Saturday 7 December 2013

tringa to arenarea

Spotted Redshank is uncommon and another species I've only encountered in coastal areas but there's no reason it shouldn't turn up inland but the usual problems of finding temporary suitable habitat at the appropriate time apply. Similarly Common Redshank could stop off anywhere on passage but I've yet to find one away from the usual coastal sites.

One of eight migrant Spotted Redshanks on a pool in Mie in April.

Redshanks coming into breeding plumage April 2013, Yonaguni.

Marsh Sandpiper is much easier to find than the previous two and I'd be surprised not to see any at either of my usual coastal wader sites (Nanko and Mie) during passage.

Adult 9 September, Mie. Two shots of the same bird, the upper in soft morning light and the lower at midday.

Juvenile with adult Common Greenshank 11 August 2011, Mie.

Common Greenshank is common, it's relatively easy to find inland on paddyfields as well as on estuaries. Nordmann's on the other hand is very rare in Kansai, perhaps the least likely of the big three (along with Asian Dowitcher and Spoonbilled Sandpiper) to turn up here. But it's the only one I still need for the area so that's bound to colour my impression.

A moulting adult on a flooded fallow field, Mie 17 August 2011.

A surprisingly small adult already in winter plumage, 7 August 2009.

Juvenile on the Yodo River, Osaka. 16 September 2007.

A juvenile moulting into first winter on a river in Mie, 7 January 2012. Mid-winter birds are quite rare in the region.

Green Sandpiper is reasonably common on migration and through winter but it's solitary and often in unexpected places, deep concrete drainage ditches across fields seem a favourite. There are a couple of tiny spots around Kyoto that seem very attractive to them.

There's often a mid-winter bird on a permanently waterlogged field to the north of Lake Biwa that never seems to freeze in winter. 29 December 2011.

A flood prevention area opposite Kyoto race track is good for Green Sandpiper, this one 10 April 2011. Common Snipe and Long-billed Plover are the only other species that use this site despite it looking rather good for migrant waders.

Wood Sandpiper is a common migrant on paddyfields throughout the area and can sometimes be in quite large numbers.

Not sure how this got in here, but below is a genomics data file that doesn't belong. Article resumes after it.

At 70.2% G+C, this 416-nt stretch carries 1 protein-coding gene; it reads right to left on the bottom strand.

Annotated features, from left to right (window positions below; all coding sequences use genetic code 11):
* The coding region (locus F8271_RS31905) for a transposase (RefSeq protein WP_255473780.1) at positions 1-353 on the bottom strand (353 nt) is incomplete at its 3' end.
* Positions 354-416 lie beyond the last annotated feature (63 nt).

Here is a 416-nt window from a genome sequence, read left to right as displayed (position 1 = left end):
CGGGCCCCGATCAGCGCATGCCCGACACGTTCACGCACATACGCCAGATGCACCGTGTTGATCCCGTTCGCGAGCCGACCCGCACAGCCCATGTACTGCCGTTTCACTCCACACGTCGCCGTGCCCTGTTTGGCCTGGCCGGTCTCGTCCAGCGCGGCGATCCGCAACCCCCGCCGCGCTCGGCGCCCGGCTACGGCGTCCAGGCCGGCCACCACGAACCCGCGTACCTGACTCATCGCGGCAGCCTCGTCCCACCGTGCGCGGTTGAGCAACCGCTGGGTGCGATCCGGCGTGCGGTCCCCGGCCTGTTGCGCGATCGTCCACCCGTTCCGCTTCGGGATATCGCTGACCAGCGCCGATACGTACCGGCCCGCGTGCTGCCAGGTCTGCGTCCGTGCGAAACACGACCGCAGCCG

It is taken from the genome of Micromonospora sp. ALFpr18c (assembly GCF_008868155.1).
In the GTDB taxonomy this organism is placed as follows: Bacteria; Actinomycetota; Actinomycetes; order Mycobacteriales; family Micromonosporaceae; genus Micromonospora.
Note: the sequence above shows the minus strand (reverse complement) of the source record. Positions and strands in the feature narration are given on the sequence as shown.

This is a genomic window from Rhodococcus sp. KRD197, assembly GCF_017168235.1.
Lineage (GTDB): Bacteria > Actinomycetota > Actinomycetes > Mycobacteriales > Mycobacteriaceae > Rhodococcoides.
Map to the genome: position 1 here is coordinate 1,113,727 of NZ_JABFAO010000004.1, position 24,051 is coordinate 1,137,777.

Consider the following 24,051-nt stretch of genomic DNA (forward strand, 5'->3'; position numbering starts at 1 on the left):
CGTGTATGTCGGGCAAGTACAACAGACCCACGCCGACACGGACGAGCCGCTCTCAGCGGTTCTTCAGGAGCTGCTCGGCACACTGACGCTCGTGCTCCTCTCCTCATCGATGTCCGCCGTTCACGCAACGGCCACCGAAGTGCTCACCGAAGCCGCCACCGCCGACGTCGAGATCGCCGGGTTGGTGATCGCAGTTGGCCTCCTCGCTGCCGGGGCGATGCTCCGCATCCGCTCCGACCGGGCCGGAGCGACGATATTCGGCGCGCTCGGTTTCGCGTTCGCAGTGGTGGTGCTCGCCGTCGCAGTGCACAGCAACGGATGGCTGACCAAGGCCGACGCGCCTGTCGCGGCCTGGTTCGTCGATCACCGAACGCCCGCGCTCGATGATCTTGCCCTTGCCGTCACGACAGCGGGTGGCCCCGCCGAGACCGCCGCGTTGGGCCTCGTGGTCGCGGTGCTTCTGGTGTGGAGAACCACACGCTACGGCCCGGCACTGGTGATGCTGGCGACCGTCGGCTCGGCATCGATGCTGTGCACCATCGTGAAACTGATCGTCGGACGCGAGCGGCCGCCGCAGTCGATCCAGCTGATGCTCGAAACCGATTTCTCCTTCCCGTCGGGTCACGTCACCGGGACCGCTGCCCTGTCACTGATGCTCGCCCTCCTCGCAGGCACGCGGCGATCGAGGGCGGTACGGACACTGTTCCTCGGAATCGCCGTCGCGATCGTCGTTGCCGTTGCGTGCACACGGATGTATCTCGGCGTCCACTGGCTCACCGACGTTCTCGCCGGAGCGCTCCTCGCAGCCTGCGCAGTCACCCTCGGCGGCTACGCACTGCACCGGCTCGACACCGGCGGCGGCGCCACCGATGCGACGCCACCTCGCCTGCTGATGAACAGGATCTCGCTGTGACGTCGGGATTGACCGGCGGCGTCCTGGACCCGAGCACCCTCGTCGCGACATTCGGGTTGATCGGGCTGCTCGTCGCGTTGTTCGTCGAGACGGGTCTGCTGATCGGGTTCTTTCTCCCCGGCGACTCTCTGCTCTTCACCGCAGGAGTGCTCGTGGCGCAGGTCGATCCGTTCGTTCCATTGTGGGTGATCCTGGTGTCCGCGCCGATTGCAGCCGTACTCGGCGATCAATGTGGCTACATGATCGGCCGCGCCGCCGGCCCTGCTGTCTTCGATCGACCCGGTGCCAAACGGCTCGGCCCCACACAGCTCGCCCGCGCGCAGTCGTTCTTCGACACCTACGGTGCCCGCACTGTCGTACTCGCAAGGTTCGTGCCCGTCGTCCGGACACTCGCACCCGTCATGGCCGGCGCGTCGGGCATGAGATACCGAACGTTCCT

Two birds at Kin, Okinawa 3 August 2011. The bird above reminding me of a threadbare carpet compared to the bird below.
 Two spring birds Yonaguni, April 2013. Again there's a big difference in appearance with the lower bird's moult some way to go.

Varying moult progression in early April Wood Sandpipers on Yonaguni.

Grey-tailed Tattler is as common on the coasts as it is rare inland. I've only seen odd ones on Kyoto rivers but they're hard to avoid at the coast, particularly at rocky river mouths or where there are concrete block and tetrapod sea defences. I've never heard of a Wandering Tattler in Kansai but in theory the southern tip of the Kii Peninsular would be the place to try for them.

Grey-tailed Tattlers at a Mie river mouth, 17 August 2011.

Mie, 2 September 2012.

Juvenile Grey-tailed in Mie, August 2014.

Terek Sandpiper is another common bird in Mie and not uncommon in Osaka but I'm yet to see one inland.

Breeding adult in a paddyfield that always attracts lots of migrants on Mishima (Yamaguchi), 30 April 2009.

Terek is a very common migrant in the area, this in Mie August 2014. 

Tereks and Tattlers, a winter plumage bird stands out, 17 August 2011. 

Common Sandpiper lives up to its name, being the most widespread wader in the region. It can be seen on all the Kyoto rivers but the Katsuragawa is particularly good.

Juvenile on the Katsura River, Kyoto 20 October 2010.

2CY in heavy moult on a small river at Ogura, Kyoto, 20 March 2011.
A nice spring adult on Yonaguni, April 2013.

Ruddy Turnstone can be found in the Tsu city area of Mie from August throughout winter. It is fairly common but less reliably seen in Osaka.

A great looking Ruddy Turnstone in Mie in mid-August 2014.

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